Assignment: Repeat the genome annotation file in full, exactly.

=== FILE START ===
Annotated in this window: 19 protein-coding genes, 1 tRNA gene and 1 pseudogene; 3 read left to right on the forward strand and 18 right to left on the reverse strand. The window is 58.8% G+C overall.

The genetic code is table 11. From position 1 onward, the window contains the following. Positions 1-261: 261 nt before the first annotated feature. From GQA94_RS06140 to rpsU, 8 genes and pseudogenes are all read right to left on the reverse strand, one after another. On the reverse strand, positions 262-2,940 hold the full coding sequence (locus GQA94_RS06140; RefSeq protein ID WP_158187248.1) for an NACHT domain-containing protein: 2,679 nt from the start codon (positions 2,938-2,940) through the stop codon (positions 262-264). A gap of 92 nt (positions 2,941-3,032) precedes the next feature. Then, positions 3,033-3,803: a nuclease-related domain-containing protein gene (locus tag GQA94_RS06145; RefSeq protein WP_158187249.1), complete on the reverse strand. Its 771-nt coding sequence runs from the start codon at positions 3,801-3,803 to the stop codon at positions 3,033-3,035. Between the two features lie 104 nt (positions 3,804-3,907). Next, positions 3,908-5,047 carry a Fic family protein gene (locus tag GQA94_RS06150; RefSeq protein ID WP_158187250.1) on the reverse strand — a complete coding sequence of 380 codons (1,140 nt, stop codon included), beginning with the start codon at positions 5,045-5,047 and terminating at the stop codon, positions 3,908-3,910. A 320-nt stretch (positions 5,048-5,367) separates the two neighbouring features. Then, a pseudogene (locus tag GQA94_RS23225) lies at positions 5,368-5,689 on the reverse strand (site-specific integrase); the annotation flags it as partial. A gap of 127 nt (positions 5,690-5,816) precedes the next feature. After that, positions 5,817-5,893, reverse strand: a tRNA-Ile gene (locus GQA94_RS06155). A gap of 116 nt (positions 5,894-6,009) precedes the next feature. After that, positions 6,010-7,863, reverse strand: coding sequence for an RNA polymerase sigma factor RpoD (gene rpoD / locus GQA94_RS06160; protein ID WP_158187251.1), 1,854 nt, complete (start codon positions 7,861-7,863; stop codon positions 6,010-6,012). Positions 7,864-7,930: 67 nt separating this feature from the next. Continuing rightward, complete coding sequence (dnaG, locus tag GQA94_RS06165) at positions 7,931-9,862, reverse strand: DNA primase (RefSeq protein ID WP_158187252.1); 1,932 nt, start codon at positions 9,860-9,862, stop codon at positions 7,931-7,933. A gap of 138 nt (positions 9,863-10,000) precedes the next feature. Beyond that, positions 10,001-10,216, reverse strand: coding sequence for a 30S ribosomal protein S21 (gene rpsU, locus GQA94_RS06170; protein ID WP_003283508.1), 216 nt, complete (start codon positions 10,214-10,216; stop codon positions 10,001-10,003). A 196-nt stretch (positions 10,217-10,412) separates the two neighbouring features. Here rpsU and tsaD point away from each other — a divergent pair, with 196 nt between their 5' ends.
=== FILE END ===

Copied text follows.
Annotated in this window: 19 protein-coding genes, 1 tRNA gene and 1 pseudogene; 3 read left to right on the forward strand and 18 right to left on the reverse strand. The window is 58.8% G+C overall.

The genetic code is table 11. From position 1 onward, the window contains the following. Positions 1-261: 261 nt before the first annotated feature. From GQA94_RS06140 to rpsU, 8 genes and pseudogenes are all read right to left on the reverse strand, one after another. On the reverse strand, positions 262-2,940 hold the full coding sequence (locus GQA94_RS06140; RefSeq protein ID WP_158187248.1) for an NACHT domain-containing protein: 2,679 nt from the start codon (positions 2,938-2,940) through the stop codon (positions 262-264). A gap of 92 nt (positions 2,941-3,032) precedes the next feature. Then, positions 3,033-3,803: a nuclease-related domain-containing protein gene (locus tag GQA94_RS06145; RefSeq protein WP_158187249.1), complete on the reverse strand. Its 771-nt coding sequence runs from the start codon at positions 3,801-3,803 to the stop codon at positions 3,033-3,035. Between the two features lie 104 nt (positions 3,804-3,907). Next, positions 3,908-5,047 carry a Fic family protein gene (locus tag GQA94_RS06150; RefSeq protein ID WP_158187250.1) on the reverse strand — a complete coding sequence of 380 codons (1,140 nt, stop codon included), beginning with the start codon at positions 5,045-5,047 and terminating at the stop codon, positions 3,908-3,910. A 320-nt stretch (positions 5,048-5,367) separates the two neighbouring features. Then, a pseudogene (locus tag GQA94_RS23225) lies at positions 5,368-5,689 on the reverse strand (site-specific integrase); the annotation flags it as partial. A gap of 127 nt (positions 5,690-5,816) precedes the next feature. After that, positions 5,817-5,893, reverse strand: a tRNA-Ile gene (locus GQA94_RS06155). A gap of 116 nt (positions 5,894-6,009) precedes the next feature. After that, positions 6,010-7,863, reverse strand: coding sequence for an RNA polymerase sigma factor RpoD (gene rpoD / locus GQA94_RS06160; protein ID WP_158187251.1), 1,854 nt, complete (start codon positions 7,861-7,863; stop codon positions 6,010-6,012). Positions 7,864-7,930: 67 nt separating this feature from the next. Continuing rightward, complete coding sequence (dnaG, locus tag GQA94_RS06165) at positions 7,931-9,862, reverse strand: DNA primase (RefSeq protein ID WP_158187252.1); 1,932 nt, start codon at positions 9,860-9,862, stop codon at positions 7,931-7,933. A gap of 138 nt (positions 9,863-10,000) precedes the next feature. Beyond that, positions 10,001-10,216, reverse strand: coding sequence for a 30S ribosomal protein S21 (gene rpsU, locus GQA94_RS06170; protein ID WP_003283508.1), 216 nt, complete (start codon positions 10,214-10,216; stop codon positions 10,001-10,003). A 196-nt stretch (positions 10,217-10,412) separates the two neighbouring features. Here rpsU and tsaD point away from each other — a divergent pair, with 196 nt between their 5' ends.